"It's complicated," he said Friday, standing in front of his new locker, wearing a new uniform (No. 73) all while introducing himself to a new set of teammates. "It's the first time I've been through this."
The Padres claimed the hard-throwing Gustave -- who said his pitch has been clocked as high as 102 mph before -- and will take a look at him in games during these last days in Arizona, deciding whether to keep him or offer him back to the Astros, as per Rule 5 rules.
If that sounds like a lot of pressure for Gustave, he's not taking it that way.
"I'm trying to keep my mental game strong and not let that bother me," he said.
Gustave is scheduled to pitch for the Padres for the first time Saturday against the Rangers. He's likely a longshot to make the team, which is already brimming with bullpen arms. But there's no harm or risk in taking a look.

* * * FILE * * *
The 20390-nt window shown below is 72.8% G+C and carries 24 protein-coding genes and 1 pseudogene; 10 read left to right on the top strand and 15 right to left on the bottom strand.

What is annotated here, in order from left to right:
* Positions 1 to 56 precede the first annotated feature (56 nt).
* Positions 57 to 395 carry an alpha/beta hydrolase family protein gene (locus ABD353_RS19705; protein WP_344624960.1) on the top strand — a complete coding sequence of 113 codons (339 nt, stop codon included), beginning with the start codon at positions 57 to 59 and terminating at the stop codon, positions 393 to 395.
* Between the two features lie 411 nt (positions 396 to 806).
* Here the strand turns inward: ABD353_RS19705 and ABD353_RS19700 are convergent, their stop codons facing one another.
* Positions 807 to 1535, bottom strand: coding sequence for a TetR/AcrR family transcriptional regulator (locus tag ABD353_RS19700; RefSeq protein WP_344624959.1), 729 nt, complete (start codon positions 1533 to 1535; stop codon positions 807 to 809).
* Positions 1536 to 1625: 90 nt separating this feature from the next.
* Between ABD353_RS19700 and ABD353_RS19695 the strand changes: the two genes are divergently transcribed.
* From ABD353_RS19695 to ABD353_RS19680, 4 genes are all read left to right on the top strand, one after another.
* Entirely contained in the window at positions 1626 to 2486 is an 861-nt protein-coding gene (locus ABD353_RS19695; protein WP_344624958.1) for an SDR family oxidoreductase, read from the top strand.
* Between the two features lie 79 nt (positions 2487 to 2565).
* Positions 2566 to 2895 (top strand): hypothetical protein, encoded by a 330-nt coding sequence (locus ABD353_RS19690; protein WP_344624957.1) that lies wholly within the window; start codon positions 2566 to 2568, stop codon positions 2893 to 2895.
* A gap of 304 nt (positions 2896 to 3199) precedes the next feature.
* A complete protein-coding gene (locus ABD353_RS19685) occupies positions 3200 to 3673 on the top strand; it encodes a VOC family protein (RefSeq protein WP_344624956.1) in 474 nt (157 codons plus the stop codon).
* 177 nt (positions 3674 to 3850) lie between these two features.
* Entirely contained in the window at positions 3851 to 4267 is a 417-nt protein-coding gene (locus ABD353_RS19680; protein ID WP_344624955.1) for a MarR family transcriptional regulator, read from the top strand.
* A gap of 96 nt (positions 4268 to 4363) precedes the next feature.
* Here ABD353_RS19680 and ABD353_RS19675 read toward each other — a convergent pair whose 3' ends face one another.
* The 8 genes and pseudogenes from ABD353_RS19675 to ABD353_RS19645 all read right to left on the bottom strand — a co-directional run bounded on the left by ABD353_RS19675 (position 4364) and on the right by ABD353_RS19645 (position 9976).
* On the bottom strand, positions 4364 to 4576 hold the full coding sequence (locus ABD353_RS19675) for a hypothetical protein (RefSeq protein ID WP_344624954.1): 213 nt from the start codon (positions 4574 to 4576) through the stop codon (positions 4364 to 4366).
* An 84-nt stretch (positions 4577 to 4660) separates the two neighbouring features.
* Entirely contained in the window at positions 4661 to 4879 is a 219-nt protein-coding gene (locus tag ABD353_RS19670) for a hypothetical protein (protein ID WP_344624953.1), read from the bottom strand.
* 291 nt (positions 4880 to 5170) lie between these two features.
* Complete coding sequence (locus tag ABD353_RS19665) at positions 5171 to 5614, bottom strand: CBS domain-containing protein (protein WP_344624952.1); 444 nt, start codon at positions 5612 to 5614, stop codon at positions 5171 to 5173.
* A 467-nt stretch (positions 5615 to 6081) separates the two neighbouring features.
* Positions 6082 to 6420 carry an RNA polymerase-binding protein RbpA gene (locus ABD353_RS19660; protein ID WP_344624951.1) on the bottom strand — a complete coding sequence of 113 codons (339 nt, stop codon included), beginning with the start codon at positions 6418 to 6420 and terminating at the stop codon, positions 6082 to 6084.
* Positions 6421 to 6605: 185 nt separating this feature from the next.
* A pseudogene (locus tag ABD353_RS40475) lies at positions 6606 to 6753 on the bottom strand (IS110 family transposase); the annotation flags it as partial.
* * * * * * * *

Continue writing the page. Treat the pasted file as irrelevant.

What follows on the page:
The Padres have watched Gustave for a while but got to see him up close on March 11 when he tossed two innings of relief against them with the Royals. He allowed one run on two hits, as his fastball topped out at 96 mph. His slider ranged from 83 mph to 86 mph.
Gustave, a power arm, had a 3.68 ERA in 7 1/3 innings this spring for the Royals with six strikeouts and three walks.
In his first five seasons in the Astros' system, Gustave posted a 9-18 record and a 5.73 ERA, but he had 199 strikeouts in 196 1/3 innings.
"It's a powerful arm. He comes with some raw stuff," Padres manager Bud Black said Thursday. "… We'll have a look to see what we've got and we'll go from there. I don't think there's any guarantees with Mr. Gustave."
As for the transient nature of his career, at least recently, Gustave shrugged his shoulders.
"At the end of the day," he said, "it's baseball."